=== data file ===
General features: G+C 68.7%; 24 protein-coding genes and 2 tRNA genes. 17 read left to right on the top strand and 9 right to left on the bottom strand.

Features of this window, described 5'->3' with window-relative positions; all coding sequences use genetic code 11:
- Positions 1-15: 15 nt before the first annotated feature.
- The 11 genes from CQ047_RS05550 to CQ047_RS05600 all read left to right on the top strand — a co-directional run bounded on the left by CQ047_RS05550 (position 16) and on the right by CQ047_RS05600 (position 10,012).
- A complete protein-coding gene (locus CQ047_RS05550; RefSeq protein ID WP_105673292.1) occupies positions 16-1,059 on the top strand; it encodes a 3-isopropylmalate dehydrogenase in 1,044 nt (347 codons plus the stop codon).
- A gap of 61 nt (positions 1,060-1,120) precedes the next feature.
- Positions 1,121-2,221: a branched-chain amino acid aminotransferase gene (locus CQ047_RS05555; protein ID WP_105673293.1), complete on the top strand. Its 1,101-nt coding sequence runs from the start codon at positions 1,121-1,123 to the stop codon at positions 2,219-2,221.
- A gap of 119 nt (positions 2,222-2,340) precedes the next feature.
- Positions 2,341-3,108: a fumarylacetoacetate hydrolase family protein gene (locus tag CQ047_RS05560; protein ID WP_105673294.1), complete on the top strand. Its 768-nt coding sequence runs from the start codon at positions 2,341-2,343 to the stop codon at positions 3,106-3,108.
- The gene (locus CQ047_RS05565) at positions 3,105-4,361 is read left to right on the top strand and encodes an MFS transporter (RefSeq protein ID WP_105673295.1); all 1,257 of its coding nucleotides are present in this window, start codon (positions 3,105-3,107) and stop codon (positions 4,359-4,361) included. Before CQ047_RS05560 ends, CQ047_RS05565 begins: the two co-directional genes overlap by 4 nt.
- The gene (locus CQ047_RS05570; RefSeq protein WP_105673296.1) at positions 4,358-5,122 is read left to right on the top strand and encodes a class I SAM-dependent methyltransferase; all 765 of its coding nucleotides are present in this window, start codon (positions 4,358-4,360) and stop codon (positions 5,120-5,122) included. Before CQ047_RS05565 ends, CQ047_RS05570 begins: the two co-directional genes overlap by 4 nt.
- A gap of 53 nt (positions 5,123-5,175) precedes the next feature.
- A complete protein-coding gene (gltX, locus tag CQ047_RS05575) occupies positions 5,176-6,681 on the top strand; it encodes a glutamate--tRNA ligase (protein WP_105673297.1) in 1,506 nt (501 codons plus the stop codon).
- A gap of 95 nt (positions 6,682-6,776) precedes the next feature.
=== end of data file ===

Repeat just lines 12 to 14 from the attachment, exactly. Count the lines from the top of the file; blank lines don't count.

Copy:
- A gap of 53 nt (positions 5,123-5,175) precedes the next feature.
- A complete protein-coding gene (gltX, locus tag CQ047_RS05575) occupies positions 5,176-6,681 on the top strand; it encodes a glutamate--tRNA ligase (protein WP_105673297.1) in 1,506 nt (501 codons plus the stop codon).
- A gap of 95 nt (positions 6,682-6,776) precedes the next feature.